- Blue Cross Blue Shield released data on depression from its 41 million customers
- Depressive disorder diagnoses are rising, particularly in teens and adults aged 18-35
- Women are diagnosed with major depression at greater rates than men
No, you’re not imagining it: Depression is WAY more common now that it used to be. That’s the major finding from a large new health report.
The report, using data compiled by Blue Cross Blue Shield, examined the health claims of the insurance company’s 41 million customers. It specifically looked at numbers of depressive disorder diagnoses from 2013 compared to those from 2016, and there were big jumps across all age groups.
The most dramatic rises were seen in adolescents and millennials—12- to 17-year-olds saw a 63 percent increase in depression diagnoses, while there was a 47 percent increase for 18- to 35-year-olds.
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But it wasn’t just young people: the data shows a 26 percent increase in depression diagnoses for 35- to 49-year-olds and a 23 percent increase for 50- to 64-year-olds.
In total, it found that nine million commercially insured people are depressed. It also found that 4.4 percent of young adults and 2.6 percent of teens have clinically diagnosed depression and that women are diagnosed with major depression at greater rates than men.
The most disturbing finding: People diagnosed with ‘feeling blue’ were found to have a shorter life expectancy than those who weren’t diagnosed with a depressive disorder. Part of this, the study says, it’s due to the fact that often people who are depressed are diagnosed with related conditions that coincide with depression.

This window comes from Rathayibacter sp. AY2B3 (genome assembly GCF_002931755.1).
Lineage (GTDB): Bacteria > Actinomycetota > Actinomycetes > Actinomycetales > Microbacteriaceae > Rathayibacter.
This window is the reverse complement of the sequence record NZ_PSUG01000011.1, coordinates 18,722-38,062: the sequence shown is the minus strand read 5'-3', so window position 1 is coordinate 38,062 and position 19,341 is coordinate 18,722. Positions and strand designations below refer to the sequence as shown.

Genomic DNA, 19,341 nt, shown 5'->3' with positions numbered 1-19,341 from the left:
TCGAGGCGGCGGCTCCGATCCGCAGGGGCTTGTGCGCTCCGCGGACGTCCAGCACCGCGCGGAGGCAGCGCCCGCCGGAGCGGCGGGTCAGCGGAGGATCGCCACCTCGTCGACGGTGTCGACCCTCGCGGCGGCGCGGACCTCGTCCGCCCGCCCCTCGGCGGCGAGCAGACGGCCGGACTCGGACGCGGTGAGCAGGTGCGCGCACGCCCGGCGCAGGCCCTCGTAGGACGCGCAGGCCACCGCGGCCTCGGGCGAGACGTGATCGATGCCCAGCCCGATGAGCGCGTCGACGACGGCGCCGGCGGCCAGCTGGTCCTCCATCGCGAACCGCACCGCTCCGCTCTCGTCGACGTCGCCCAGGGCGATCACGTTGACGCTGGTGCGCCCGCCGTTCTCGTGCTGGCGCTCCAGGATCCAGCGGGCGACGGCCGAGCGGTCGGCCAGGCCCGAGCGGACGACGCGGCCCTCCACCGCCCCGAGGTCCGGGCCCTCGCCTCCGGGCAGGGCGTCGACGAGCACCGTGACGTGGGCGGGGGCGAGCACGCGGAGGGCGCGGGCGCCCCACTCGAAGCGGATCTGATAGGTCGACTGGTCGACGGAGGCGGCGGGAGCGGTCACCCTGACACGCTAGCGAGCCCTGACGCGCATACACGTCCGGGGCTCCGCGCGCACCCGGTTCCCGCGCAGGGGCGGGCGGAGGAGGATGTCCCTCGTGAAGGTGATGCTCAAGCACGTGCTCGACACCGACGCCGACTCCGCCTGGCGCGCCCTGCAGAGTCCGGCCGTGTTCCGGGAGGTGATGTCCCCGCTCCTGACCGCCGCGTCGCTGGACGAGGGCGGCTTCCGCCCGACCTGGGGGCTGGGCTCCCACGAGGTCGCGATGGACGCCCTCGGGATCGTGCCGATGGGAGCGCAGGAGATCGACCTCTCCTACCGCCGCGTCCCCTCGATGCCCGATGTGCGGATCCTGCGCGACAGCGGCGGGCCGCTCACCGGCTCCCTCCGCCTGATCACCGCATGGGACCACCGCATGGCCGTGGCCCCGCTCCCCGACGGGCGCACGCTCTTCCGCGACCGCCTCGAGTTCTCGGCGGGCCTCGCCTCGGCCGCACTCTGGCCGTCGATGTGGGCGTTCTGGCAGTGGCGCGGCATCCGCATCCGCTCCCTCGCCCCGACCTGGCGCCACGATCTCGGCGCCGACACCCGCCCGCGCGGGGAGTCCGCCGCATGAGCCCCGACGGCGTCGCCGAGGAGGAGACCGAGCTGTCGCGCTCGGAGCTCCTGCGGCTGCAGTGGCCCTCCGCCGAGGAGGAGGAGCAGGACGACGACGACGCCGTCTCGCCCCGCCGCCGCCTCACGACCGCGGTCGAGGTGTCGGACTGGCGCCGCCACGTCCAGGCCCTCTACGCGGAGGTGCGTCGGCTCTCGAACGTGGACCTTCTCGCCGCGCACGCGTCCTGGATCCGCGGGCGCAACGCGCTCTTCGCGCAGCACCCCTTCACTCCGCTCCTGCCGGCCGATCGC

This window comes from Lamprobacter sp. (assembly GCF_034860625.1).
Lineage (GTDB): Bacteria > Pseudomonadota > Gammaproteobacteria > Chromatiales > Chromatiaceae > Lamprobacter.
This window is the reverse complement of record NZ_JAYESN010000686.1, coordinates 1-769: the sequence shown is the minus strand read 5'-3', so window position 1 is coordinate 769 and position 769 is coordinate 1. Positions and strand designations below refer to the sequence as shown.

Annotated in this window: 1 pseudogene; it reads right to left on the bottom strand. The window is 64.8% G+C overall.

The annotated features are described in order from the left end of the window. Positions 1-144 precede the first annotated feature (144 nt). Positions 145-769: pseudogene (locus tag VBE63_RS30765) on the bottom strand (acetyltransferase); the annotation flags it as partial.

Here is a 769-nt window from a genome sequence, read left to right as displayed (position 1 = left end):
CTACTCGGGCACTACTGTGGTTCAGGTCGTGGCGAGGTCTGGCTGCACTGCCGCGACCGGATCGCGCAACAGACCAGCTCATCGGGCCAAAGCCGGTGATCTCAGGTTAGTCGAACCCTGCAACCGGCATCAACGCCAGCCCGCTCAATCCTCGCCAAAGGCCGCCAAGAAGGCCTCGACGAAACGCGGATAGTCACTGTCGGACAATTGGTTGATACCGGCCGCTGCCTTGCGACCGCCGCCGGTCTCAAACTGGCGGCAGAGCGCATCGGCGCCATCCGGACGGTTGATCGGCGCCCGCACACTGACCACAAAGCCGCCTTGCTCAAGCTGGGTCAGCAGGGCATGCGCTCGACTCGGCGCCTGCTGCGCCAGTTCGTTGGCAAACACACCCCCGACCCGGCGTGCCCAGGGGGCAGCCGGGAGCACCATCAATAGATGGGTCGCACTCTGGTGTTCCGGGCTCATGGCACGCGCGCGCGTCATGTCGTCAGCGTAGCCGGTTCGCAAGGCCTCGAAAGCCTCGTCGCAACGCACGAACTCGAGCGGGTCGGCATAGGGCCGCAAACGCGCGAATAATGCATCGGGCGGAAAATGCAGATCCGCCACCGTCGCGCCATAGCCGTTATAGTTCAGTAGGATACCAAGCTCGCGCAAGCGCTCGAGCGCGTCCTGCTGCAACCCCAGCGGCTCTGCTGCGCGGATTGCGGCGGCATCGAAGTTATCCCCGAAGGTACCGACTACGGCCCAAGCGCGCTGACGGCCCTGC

On average, women who are depressed had reduced life expectancy of 9.5 years, while men with major depression saw a 9.7 year reduction in their life expectancy.
The many symptoms of clinical depression can vary from person to person, but those who exhibit the following signs most of the day, nearly every day for weeks may be suffering from a depressive disorder, according to the National Institute of Mental Health:
- Persistent sad, anxious, or “empty” mood
- Feelings of hopelessness, or pessimism
- Feelings of guilt, worthlessness, or helplessness
- Loss of interest or pleasure in hobbies and activities
- Decreased energy or fatigue
- Moving or talking more slowly
- Feeling restless or having trouble sitting still
- Difficulty concentrating, remembering, or making decisions
- Difficulty sleeping, early-morning awakening, or oversleeping
- Appetite and/or weight changes
- Thoughts of death or suicide, or suicide attempts
- Aches or pains, headaches, cramps, or digestive problems without a clear physical cause and/or that do not ease even with treatment
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The report however didn’t offer insight as to what was causing the increase in the depressive disorder diagnoses—so it’s not clear if more people are depressed, or if more people are seeking help and treatment for their condition (or maybe a combination of the two).
This article was originally published on www.womenshealthmag.com
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